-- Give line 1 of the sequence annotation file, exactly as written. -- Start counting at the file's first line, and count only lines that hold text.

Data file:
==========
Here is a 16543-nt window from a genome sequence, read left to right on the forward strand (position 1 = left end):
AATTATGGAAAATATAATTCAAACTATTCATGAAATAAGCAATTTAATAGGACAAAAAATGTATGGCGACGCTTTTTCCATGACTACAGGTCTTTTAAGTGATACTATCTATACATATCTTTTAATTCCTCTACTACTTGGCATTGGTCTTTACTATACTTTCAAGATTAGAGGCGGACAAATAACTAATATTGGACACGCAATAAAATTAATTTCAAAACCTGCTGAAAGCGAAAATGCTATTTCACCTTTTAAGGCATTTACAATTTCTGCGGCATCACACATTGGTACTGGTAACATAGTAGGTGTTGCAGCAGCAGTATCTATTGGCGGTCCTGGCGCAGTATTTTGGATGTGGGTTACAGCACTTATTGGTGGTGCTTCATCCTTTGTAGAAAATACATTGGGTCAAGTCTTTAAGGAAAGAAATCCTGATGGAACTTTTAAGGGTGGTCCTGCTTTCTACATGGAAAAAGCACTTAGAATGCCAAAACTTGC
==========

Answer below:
Here is a 16543-nt window from a genome sequence, read left to right on the forward strand (position 1 = left end):